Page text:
Because the determination of SN rates is vulnerable to the small numberstatistics of homogeneous samples, the data bases of two independent SNsearches were merged in order to build up the largest data base everused for SN rate determinations. Using a software specially developedfor the analysis of these materials, the individual control times wereestimated for each galaxy and in turn the SN rates for samples ofgalaxies extracted from different catalogs were estimated. Theuncertainties in the input parameters were quantitatively estimated byseveral tests. It is found that the assumption of the limiting discoverymagnitude is crucial. Contrary to previous belief, it is shown that thedispersion of the absolute SN magnitude at maximum is not particularlyimportant for the SN rates determined from the samples, whereasuncertainties about the shape of the light curve are more serious. Therate of SNe was computed for four galaxy samples extracted fromdifferent catalogs. It is shown that the SNe rate reflects thedifferences among the galaxy parameters reported by different catalogs.

An X-ray catalog and atlas of galaxies
An X-ray catalog and atlas of galaxies observed with the EinsteinObservatory imaging instruments (IPC and HRI) are presented. The catalogcomprises 493 galaxies, including targets of pointed observations, andRSA or RC2 galaxies serendipitously included in Einstein fields. A totalof 450 of these galaxies were imaged well within the instrumentalfields, resulting in 238 detections and 2123 sigma upper limits. Theother galaxies were either at the edge of the visible field of view orconfused with other X-ray sources. For these a rough measure of theirX-ray emission is also given. The atlas shows X-ray contour maps ofdetected galaxies superposed on optical photographs and givesazimuthally averaged surface brightness profiles of galaxies detectedwith a high signal-to-noise ratio.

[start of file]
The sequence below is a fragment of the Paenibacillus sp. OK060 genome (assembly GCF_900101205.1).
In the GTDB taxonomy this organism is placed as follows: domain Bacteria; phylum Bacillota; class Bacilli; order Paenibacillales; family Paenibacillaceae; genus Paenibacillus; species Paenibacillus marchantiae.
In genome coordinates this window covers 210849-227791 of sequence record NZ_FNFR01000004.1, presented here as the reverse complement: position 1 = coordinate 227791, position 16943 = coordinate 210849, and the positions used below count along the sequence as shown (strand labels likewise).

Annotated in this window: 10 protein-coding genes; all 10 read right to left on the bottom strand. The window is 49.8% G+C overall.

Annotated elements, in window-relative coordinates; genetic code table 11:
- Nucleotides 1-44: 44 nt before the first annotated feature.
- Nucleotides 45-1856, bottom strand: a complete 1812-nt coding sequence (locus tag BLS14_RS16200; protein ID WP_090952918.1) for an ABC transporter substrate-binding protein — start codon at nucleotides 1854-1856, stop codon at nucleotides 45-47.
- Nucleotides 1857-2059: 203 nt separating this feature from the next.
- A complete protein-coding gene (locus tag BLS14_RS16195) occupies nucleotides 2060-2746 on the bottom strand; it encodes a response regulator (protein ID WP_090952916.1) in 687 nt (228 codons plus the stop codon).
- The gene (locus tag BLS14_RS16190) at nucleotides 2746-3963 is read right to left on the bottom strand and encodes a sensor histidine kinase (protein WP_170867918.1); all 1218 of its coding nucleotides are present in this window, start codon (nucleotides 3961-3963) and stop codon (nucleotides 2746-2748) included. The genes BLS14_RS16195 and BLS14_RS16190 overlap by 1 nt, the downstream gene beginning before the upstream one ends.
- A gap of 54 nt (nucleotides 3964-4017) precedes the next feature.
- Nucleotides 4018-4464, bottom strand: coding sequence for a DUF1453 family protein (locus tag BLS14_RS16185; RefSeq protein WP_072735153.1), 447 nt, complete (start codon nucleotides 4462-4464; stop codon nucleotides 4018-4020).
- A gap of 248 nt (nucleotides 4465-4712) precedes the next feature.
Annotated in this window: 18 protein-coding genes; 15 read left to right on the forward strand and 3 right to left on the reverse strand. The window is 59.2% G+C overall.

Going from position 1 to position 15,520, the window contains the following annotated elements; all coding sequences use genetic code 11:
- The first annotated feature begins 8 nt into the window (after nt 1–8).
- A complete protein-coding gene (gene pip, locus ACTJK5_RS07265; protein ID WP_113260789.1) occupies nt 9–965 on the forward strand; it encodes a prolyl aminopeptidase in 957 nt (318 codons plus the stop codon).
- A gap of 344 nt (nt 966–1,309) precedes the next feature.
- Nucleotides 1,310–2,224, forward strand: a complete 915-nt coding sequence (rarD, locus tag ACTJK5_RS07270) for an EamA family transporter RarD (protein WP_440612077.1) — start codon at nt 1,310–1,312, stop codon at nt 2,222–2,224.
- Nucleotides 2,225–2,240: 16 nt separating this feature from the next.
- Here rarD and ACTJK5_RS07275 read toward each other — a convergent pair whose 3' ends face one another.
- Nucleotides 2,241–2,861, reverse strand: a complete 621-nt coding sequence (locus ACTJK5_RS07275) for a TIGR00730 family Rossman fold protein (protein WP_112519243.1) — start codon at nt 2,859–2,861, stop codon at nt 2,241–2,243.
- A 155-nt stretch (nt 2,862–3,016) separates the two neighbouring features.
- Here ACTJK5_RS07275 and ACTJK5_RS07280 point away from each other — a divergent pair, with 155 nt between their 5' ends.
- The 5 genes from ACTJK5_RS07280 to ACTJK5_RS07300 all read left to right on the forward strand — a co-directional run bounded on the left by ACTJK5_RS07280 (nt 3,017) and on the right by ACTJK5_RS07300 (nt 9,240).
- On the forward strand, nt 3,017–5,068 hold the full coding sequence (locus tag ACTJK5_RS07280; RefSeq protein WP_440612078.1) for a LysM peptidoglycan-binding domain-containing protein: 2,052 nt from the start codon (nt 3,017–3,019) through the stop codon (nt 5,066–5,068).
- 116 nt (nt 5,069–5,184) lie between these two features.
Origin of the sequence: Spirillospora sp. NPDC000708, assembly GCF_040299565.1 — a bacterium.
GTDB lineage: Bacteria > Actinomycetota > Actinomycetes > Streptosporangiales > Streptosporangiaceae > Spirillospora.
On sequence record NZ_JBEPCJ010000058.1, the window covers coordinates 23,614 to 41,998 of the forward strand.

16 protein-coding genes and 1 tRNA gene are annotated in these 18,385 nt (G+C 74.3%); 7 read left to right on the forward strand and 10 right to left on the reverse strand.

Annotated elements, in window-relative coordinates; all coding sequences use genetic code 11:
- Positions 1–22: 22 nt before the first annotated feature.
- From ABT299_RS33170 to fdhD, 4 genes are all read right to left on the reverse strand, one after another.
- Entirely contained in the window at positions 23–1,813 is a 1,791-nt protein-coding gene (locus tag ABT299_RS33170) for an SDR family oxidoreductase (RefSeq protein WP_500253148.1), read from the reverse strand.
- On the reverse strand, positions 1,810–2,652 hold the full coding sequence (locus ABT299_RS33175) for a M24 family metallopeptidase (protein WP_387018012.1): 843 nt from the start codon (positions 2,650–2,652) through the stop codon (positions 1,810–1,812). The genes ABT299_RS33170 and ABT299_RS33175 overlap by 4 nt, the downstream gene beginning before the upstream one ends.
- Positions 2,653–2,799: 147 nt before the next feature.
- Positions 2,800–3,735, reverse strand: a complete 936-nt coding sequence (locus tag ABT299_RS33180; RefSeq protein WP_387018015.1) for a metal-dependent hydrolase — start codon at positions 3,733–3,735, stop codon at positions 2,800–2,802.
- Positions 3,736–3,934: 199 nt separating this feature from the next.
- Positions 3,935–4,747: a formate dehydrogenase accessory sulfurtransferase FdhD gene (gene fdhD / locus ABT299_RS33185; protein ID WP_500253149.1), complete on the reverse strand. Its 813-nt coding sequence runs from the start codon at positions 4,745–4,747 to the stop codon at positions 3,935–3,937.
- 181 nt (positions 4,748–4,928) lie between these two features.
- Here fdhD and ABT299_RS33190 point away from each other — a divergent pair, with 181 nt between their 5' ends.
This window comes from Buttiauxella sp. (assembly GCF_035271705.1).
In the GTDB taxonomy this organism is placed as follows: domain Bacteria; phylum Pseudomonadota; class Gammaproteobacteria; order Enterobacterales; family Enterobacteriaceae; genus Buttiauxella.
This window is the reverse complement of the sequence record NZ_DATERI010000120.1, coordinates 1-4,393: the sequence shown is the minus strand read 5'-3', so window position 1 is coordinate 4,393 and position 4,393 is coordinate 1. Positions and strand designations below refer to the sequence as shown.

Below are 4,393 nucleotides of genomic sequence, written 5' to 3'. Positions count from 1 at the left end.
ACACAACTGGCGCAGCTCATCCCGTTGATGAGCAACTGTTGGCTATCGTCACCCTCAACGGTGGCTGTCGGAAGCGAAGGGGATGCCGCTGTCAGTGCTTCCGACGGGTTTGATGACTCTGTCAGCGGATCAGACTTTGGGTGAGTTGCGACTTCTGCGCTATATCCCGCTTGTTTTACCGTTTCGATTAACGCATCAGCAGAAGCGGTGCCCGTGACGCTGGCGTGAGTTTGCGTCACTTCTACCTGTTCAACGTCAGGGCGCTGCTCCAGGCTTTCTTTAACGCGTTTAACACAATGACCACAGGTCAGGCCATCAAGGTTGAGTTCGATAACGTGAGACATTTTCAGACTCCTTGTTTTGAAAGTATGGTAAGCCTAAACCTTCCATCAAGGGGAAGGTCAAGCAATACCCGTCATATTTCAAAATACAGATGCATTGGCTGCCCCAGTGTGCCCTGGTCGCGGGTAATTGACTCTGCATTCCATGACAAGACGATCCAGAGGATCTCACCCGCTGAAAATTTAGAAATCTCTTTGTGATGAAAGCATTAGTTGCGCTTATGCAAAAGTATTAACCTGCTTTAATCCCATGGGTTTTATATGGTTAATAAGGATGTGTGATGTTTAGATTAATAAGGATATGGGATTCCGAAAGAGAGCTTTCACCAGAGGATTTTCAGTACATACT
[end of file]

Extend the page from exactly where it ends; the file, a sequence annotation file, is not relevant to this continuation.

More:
Low-frequency radio continuum evidence for cool ionized gas in normal spiral galaxies
A 57.5-MHz survey of a total of 133 (mostly late-type spiral) galaxieshas resulted in the detection of 68. The ratio of observed intensitiesto intensities extrapolated from higher-frequency measurements is wellcorrelated with the axial ratio of the observed galaxies, and isinterpretable due to increasing free-free absorption of nonthermalemission in galaxy disks with increasing tilt. The implied free-freeabsorption is interpreted as due to the pervasive presence of a clumpymedium of well-mixed, nonthermally emitting, thermally absorbing gaswith small filling factor.